In 1995, Haslam recorded the album, Blessing in Disguise which grasped her emotions while being treated during a time of uncertainty and anguish.
With her health under control, Haslam collaborated with guitarist Steve Howe of YES on the song, “Turn of the Century.”

In 1998, Annie Haslam recorded, The Dawn of Ananda album.

In 2000, Annie released a Christmas CD entitled, It Snows in Heaven Too which received rave reviews.
Also in 2000, Renaissance partially reformed and recorded the album, Tuscany which led to a successful tour and the recording of a double “live” CD set entitled, In the Land of the Rising Sun: Live in Japan 2001.

In 2002, Annie Haslam released a “live” CD called, One Enchanted Evening.

In 2009, Renaissance triumphantly returned to celebrate their 40th anniversary. Successful tours of North America and Japan featuring Annie Haslam, Michael Dunford, and musicians from the 2001 incarnation would follow including a release of a three-track EP of new songs called, The Mystic and The Muse.

In 2012-2013, Renaissance is touring and performing their two-part concert featuring their masterpiece albums, Turn of the Cards and Scheherazade and Other Stories in their entirety.

The band headlined the sold-out North East Art Rock Festival in June of 2012.

Renaissance features the incredible duo of Annie Haslam –vocals and Michael Dunford –guitars, with Rave Tesar –keyboards and David J. Keyes –bass (Both former members of Renaissance and the Annie Haslam Band), also spotlighting Frank Pagano –drums and Jason Hart -keyboards.

Renaissance will be performing at the Capitol Theatre in Clearwater, Fl on Saturday, October 6th. To purchase tickets visit or call 727-791-7400.

NOTE: This show has been rescheduled for April 25th 2013.

A limited edition live in concert DVD and (2) CD set of their 2011 tour was released on August 14th and available to purchase on
Today, Annie Haslam is not only an accomplished singer and songwriter, but also an artist and fashion designer. She hopes to introduce a line of clothing that illustrates her art. Many of her art works are for sale on her website at

Renaissance is currently working on a brand new studio album entitled, Grandine II Vento. Annie Haslam charmingly performed a live excerpt from the album over the phone for me. She performed a piece from a track they wrote in tribute to Leonardo Da Vinci. The piece was powerful, poetic, beautiful, inspiring, and almost reduced me to tears (good thing Annie stopped singing when she did). The early preview convinced me that the new album will be awe-inspiring. Watch for a release date sometime in January.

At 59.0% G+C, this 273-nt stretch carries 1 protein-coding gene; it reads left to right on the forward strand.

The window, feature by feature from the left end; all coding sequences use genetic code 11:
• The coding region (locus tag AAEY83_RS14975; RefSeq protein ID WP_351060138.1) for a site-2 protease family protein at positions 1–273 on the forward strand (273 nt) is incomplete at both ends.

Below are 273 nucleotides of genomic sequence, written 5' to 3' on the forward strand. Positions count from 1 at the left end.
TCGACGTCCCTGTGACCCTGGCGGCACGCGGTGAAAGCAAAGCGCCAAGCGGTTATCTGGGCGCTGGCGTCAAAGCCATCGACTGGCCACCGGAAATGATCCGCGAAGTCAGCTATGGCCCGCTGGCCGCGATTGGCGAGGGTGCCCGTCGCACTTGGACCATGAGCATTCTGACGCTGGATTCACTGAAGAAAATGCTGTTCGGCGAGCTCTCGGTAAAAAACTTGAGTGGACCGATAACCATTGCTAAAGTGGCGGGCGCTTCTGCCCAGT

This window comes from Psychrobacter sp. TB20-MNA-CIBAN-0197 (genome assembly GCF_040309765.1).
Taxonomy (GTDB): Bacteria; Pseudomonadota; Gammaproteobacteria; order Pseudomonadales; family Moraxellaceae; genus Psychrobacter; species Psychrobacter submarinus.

I had a wonderful opportunity to chat with Annie Haslam from her home in Pennsylvania last week. I found Annie to be extremely charming, profound, metaphysical … and hilarious!

Here’s my interview with legendary Renaissance songstress, songwriter, artist, fashion designer, and cancer survivor … ANNIE HASLAM.
Ray Shasho: Hello Annie! It’s been a very strange week for interviews … none of them have started as scheduled. (Laughing)
Annie Haslam: “Mercury is in Retrograde.”
Ray Shasho: I knew there had to be a logical explanation for all the befuddlement. You’re still living in Bucks County Pennsylvania, what persuaded you on settling down there?
Annie Haslam: “Bucks County is lovely … I love it here. I married a man from North Wales, Pennsylvania in 1991, and when we split up I really didn’t want to go back to England. I was the only member of Renaissance that said they didn’t want to live in America and I was the only one that ended up here. I just decided that there was nothing for me and I had my own band here at the time and so I stayed. It’s the best decision that I ever made. I believe my ex-husband came into my life to save it because I had breast cancer after we were married and was immediately taken care of so well. I don’t know whether I would have had such speedy medical attention in England to be quite honest.”
Ray Shasho: I’ve heard that healthcare is basically free in England but people may have to wait in line for lengthy periods at a time for surgery or any other kind of procedure. Is that true?
Annie Haslam: “Exactly. The dental situation over there is pretty horrific. I think the majority of dentists are private now and not as many take on national health patients, which is free or very-very cheap, and that’s difficult over there.”

“One day we’re not going to need these bodies anyway; we’re all going to be little light beings floating around.”
Ray Shasho: (Laughing) Very true.
Renaissance will be performing in Clearwater, Fl at the Capitol Theatre on October 6th and we’re all looking forward to a great show.
Annie Haslam: “I can’t wait to get to Florida. I really wish we’d have some time to stay there but we’re going to be traveling and playing and no time to look around or even see Disney World. But we’re looking forward to it very much.”
Ray Shasho: You’re an animal lover and an advocate for animal rights … as I am. What kind of furry friends share your household?
Annie Haslam: “All my pets are adopted, I’ve got three inside cats, a Himalayan (Joey) he’s seventeen, a short-haired black domestic that’s twenty, then I’ve got Lilly, she’s a gorgeous Siamese and about seventeen, I got her from Alison Steele the deejay. Outside, I’ve got seven feral cats; they’re all fixed, they’ve all got houses outside, and all have got names. Then I’ve got a couple of foxes and they leave the cats alone because they’re just interested in the food. I know I probably shouldn’t be feeding the foxes … but so, I don’t know.”